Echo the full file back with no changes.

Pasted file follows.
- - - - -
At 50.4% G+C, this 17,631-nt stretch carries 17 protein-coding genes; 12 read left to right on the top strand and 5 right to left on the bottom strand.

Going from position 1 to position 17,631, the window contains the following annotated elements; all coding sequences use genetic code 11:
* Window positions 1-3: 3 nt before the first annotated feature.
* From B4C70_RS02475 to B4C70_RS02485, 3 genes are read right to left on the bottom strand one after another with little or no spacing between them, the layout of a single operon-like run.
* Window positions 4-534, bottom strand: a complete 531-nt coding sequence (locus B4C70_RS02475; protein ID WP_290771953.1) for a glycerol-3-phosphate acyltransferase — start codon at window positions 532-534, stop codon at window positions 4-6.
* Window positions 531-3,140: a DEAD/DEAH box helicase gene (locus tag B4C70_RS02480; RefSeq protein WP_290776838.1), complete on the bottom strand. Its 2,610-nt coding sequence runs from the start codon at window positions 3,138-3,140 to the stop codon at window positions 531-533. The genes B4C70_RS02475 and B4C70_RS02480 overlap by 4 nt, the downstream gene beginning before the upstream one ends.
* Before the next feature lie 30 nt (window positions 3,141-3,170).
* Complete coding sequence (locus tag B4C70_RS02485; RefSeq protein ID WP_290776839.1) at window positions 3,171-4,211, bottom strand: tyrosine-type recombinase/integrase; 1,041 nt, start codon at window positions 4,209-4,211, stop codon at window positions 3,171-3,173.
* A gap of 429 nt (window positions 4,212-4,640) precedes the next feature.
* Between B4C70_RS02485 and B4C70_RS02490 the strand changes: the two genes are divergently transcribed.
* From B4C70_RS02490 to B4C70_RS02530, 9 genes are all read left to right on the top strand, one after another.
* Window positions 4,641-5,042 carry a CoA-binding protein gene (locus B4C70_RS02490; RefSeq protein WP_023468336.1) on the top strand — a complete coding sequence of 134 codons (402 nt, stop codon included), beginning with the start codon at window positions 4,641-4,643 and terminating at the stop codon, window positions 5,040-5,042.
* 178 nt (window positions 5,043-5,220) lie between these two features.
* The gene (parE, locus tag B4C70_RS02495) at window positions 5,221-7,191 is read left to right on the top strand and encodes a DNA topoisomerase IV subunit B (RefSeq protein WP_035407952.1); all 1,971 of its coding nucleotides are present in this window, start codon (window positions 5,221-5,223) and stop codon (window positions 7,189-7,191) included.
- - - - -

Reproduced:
At 50.4% G+C, this 17,631-nt stretch carries 17 protein-coding genes; 12 read left to right on the top strand and 5 right to left on the bottom strand.

Going from position 1 to position 17,631, the window contains the following annotated elements; all coding sequences use genetic code 11:
* Window positions 1-3: 3 nt before the first annotated feature.
* From B4C70_RS02475 to B4C70_RS02485, 3 genes are read right to left on the bottom strand one after another with little or no spacing between them, the layout of a single operon-like run.
* Window positions 4-534, bottom strand: a complete 531-nt coding sequence (locus B4C70_RS02475; protein ID WP_290771953.1) for a glycerol-3-phosphate acyltransferase — start codon at window positions 532-534, stop codon at window positions 4-6.
* Window positions 531-3,140: a DEAD/DEAH box helicase gene (locus tag B4C70_RS02480; RefSeq protein WP_290776838.1), complete on the bottom strand. Its 2,610-nt coding sequence runs from the start codon at window positions 3,138-3,140 to the stop codon at window positions 531-533. The genes B4C70_RS02475 and B4C70_RS02480 overlap by 4 nt, the downstream gene beginning before the upstream one ends.
* Before the next feature lie 30 nt (window positions 3,141-3,170).
* Complete coding sequence (locus tag B4C70_RS02485; RefSeq protein ID WP_290776839.1) at window positions 3,171-4,211, bottom strand: tyrosine-type recombinase/integrase; 1,041 nt, start codon at window positions 4,209-4,211, stop codon at window positions 3,171-3,173.
* A gap of 429 nt (window positions 4,212-4,640) precedes the next feature.
* Between B4C70_RS02485 and B4C70_RS02490 the strand changes: the two genes are divergently transcribed.
* From B4C70_RS02490 to B4C70_RS02530, 9 genes are all read left to right on the top strand, one after another.
* Window positions 4,641-5,042 carry a CoA-binding protein gene (locus B4C70_RS02490; RefSeq protein WP_023468336.1) on the top strand — a complete coding sequence of 134 codons (402 nt, stop codon included), beginning with the start codon at window positions 4,641-4,643 and terminating at the stop codon, window positions 5,040-5,042.
* 178 nt (window positions 5,043-5,220) lie between these two features.
* The gene (parE, locus tag B4C70_RS02495) at window positions 5,221-7,191 is read left to right on the top strand and encodes a DNA topoisomerase IV subunit B (RefSeq protein WP_035407952.1); all 1,971 of its coding nucleotides are present in this window, start codon (window positions 5,221-5,223) and stop codon (window positions 7,189-7,191) included.